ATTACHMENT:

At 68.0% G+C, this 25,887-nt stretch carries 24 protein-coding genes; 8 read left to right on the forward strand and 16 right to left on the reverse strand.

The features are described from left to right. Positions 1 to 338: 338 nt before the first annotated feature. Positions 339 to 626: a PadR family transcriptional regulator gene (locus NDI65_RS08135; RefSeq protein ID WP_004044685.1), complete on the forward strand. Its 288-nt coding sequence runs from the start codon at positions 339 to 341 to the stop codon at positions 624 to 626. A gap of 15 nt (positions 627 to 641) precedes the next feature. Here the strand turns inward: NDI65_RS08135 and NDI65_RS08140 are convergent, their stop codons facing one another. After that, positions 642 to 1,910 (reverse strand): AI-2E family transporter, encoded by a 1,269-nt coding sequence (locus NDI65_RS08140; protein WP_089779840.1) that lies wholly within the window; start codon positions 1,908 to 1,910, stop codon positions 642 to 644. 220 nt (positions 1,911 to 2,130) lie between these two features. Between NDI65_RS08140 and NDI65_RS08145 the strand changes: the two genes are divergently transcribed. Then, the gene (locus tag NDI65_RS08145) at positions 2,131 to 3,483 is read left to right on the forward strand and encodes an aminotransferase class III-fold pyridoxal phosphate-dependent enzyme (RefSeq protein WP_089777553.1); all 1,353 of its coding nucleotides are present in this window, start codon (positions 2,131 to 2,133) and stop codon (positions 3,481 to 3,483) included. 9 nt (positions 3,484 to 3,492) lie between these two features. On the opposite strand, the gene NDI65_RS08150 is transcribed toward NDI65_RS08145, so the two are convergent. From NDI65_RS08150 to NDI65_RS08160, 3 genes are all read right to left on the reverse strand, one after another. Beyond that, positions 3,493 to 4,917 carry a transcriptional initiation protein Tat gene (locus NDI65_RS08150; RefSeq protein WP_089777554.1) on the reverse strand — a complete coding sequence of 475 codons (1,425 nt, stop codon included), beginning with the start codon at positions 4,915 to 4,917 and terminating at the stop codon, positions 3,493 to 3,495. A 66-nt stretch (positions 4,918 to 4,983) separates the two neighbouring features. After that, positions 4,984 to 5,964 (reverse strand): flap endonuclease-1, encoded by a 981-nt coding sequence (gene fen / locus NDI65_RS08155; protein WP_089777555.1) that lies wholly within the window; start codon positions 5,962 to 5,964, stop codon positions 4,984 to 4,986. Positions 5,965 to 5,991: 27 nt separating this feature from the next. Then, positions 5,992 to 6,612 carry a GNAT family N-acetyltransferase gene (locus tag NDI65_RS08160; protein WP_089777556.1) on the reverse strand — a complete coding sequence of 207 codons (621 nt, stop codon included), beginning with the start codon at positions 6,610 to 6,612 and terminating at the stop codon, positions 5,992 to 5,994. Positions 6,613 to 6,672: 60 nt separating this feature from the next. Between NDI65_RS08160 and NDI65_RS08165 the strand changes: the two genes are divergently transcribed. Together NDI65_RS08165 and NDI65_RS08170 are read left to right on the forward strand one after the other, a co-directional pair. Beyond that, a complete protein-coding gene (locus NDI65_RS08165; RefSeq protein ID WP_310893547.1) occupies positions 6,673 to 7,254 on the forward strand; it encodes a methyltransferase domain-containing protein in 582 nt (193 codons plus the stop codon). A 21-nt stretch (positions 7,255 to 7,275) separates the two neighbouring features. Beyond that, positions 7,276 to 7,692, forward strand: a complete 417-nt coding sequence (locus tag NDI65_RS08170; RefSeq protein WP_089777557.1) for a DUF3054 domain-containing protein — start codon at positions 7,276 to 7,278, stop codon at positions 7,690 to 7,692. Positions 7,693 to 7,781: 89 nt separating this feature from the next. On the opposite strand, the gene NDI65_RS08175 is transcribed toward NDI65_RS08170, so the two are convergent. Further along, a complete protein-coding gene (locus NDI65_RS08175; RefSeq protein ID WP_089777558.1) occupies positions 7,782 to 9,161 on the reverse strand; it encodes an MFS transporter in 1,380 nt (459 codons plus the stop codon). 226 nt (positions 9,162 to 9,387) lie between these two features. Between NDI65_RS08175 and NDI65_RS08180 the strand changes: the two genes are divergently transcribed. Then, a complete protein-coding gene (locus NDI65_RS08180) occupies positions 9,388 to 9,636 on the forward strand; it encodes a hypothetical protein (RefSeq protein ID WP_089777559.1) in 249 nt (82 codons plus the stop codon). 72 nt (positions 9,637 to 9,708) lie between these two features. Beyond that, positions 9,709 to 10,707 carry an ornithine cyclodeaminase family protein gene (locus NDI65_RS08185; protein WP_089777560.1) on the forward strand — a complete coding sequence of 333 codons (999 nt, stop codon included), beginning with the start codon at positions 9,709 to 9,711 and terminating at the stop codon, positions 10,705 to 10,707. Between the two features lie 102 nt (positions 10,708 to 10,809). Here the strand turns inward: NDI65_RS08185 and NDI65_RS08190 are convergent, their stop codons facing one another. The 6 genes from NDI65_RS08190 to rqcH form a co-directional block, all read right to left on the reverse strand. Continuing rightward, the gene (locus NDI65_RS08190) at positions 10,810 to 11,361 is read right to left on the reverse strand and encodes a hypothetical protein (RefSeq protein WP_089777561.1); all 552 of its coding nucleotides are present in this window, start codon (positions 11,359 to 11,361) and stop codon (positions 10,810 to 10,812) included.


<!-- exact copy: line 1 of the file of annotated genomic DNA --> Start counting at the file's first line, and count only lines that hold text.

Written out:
At 68.0% G+C, this 25,887-nt stretch carries 24 protein-coding genes; 8 read left to right on the forward strand and 16 right to left on the reverse strand.